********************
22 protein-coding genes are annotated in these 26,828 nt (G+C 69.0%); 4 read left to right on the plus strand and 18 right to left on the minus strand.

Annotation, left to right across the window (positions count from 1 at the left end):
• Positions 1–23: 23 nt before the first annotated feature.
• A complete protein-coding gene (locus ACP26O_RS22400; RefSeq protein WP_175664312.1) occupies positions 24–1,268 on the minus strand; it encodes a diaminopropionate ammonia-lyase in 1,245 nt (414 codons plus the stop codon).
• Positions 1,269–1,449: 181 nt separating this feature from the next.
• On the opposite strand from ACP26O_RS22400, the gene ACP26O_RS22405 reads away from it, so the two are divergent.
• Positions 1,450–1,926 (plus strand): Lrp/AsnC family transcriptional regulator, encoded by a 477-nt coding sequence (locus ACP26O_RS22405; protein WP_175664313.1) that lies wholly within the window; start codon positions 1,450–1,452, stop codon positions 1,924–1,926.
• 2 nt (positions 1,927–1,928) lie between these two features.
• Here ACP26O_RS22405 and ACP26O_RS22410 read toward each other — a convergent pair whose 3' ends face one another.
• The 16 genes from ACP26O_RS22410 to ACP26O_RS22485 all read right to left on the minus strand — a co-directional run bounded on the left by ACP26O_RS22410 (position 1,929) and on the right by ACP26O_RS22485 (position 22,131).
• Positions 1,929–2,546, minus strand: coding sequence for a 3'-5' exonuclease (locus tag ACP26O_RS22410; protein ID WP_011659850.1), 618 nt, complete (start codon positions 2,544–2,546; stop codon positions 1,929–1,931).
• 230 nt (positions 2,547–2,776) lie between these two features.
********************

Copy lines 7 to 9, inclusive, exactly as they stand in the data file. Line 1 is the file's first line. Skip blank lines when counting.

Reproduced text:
• Positions 1,450–1,926 (plus strand): Lrp/AsnC family transcriptional regulator, encoded by a 477-nt coding sequence (locus ACP26O_RS22405; protein WP_175664313.1) that lies wholly within the window; start codon positions 1,450–1,452, stop codon positions 1,924–1,926.
• 2 nt (positions 1,927–1,928) lie between these two features.
• Here ACP26O_RS22405 and ACP26O_RS22410 read toward each other — a convergent pair whose 3' ends face one another.